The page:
The Facebook Garden: Growing the Future 

Designed by Joe Perkins, this garden was intended to highlight the benefits of increasing the UK’s tree cover to help combat the changing climate, ensure biodiversity and leave a flourishing legacy for future generations. 

It was designed to be a tactile garden made of timber, with a naturalistic planting palette and a contemporary and comfortable atmosphere inspired by the British countryside. 

It was to feature a rolling meadow, a woodland bank in the form of a planted timber crib wall, and rising beyond, a woodland edge of trees and shrubs that overhang a freeform timber canopy and deck. 

It champions timber, both as a versatile and beautiful material and as a vital part of the response to the changing climate. 

The Florence Nightingale Garden 

Designed by Robert Myers, this garden was themed ‘nurture through nature’. It was inspired by the idea that the shortest road to recovery leads through a garden.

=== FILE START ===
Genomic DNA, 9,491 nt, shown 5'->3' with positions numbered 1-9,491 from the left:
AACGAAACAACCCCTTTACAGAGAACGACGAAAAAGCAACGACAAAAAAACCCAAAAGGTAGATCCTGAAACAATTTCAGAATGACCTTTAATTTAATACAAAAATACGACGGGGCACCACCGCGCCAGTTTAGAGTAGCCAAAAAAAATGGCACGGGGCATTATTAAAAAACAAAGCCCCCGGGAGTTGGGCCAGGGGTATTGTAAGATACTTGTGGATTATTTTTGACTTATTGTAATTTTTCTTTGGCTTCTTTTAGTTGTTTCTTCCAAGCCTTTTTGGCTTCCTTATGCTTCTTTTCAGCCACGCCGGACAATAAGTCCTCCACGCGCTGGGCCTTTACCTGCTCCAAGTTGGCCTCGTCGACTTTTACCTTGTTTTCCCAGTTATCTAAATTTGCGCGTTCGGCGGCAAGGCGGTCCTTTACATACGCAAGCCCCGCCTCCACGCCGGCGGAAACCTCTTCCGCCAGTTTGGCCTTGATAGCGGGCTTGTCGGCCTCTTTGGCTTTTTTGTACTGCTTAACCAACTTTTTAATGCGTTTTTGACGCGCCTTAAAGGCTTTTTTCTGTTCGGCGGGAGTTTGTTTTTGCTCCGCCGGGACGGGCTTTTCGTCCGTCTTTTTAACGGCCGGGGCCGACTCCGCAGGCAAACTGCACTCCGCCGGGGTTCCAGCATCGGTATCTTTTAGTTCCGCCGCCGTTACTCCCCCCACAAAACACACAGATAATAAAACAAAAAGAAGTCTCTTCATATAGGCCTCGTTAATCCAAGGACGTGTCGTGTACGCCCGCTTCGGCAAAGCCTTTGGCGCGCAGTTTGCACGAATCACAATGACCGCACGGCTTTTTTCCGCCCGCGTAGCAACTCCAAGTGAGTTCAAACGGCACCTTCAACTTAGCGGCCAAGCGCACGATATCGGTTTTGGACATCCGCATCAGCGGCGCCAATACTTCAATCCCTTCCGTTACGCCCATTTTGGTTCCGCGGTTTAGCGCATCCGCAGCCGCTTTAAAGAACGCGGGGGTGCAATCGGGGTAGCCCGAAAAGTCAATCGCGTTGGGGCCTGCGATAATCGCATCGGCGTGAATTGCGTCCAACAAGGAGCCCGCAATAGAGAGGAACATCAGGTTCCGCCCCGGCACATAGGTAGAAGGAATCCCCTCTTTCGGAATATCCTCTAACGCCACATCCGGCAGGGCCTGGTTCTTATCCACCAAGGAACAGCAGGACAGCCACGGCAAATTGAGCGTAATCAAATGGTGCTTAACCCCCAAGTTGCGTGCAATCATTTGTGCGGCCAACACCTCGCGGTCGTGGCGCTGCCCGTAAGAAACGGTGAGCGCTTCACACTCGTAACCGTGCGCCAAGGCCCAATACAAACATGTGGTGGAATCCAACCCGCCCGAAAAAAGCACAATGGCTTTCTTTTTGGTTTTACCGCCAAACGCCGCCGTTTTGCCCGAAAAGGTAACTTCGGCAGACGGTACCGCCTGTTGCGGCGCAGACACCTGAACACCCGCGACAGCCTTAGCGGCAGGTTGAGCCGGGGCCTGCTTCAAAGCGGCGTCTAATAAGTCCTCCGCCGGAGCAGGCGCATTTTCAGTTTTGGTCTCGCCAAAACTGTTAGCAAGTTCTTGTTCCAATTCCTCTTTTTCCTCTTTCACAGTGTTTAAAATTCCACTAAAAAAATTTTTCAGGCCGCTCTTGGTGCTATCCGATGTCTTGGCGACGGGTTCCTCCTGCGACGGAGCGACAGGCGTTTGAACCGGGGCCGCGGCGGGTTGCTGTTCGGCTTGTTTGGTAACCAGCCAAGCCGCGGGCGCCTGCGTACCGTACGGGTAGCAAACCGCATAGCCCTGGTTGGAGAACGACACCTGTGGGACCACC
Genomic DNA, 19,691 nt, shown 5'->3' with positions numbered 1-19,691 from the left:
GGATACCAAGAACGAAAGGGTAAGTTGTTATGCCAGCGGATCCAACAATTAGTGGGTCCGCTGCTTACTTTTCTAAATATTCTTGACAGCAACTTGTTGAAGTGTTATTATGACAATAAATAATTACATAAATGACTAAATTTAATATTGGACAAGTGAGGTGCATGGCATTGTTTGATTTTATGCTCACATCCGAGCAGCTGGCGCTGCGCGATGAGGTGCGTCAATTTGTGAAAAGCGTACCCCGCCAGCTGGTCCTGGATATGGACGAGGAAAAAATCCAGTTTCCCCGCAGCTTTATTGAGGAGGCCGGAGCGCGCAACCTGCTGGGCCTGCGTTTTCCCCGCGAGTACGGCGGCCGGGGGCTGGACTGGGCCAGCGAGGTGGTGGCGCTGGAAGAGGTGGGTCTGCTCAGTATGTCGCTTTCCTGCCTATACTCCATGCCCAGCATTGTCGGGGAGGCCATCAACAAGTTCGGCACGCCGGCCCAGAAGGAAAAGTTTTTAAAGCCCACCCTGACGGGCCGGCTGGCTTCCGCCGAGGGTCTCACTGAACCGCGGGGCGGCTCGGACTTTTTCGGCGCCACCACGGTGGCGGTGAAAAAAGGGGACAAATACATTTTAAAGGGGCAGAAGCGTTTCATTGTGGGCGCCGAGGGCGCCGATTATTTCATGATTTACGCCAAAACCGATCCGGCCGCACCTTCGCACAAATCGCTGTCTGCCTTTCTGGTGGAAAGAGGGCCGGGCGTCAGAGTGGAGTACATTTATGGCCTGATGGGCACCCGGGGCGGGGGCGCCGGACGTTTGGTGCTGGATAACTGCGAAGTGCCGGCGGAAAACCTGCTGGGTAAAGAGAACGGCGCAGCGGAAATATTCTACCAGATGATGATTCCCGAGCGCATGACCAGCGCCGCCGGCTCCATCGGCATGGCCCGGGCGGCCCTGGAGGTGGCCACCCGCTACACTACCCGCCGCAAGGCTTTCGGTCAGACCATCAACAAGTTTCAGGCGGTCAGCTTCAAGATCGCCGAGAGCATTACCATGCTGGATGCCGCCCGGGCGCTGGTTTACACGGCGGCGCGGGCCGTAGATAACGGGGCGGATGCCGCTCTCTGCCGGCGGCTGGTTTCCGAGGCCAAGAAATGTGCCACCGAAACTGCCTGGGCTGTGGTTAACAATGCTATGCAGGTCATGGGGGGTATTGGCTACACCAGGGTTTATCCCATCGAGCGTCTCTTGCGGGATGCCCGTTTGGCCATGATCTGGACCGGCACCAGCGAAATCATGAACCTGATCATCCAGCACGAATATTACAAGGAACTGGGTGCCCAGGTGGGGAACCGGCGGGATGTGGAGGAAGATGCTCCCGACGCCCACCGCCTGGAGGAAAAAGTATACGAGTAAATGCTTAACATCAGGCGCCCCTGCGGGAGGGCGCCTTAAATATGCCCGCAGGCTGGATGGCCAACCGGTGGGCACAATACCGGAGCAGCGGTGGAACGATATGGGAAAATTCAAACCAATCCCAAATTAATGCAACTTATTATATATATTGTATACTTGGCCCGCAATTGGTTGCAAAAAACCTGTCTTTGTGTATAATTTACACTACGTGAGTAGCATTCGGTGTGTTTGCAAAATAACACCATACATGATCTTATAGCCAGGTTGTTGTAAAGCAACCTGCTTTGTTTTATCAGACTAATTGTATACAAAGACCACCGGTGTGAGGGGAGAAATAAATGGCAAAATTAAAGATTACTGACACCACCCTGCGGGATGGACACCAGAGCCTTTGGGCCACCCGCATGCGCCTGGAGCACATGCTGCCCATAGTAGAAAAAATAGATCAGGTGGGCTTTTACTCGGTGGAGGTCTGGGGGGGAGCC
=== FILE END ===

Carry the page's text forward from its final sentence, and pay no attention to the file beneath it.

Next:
Designed as a restorative space, it’s enclosed on three sides by a sculptural timber pergola, has a reflecting pond and is planted with plants with strong medicinal properties which were used in the 19th century and are still used in medicine today. 

In addition, Florence Nightingale’s story is referenced in art seen throughout the garden.

The Garden for Friendship 

By gold-winning designer Jo Thompson in collaboration with BBC Radio 2 presenter Zoe Ball, this garden shows how quickly times have changed. But it gives us hope for the future when we’ll again have opportunities to be more sociable. 

The eagerly-awaited garden’s concept celebrated the opportunities to make friends through gardening, by getting involved with community gardening, sharing plants and discussing top tips with neighbours.

The design included ideas for small gardens and spaces to inspire people at home, and shows how we can all make a difference, and a friend, one plant at a time.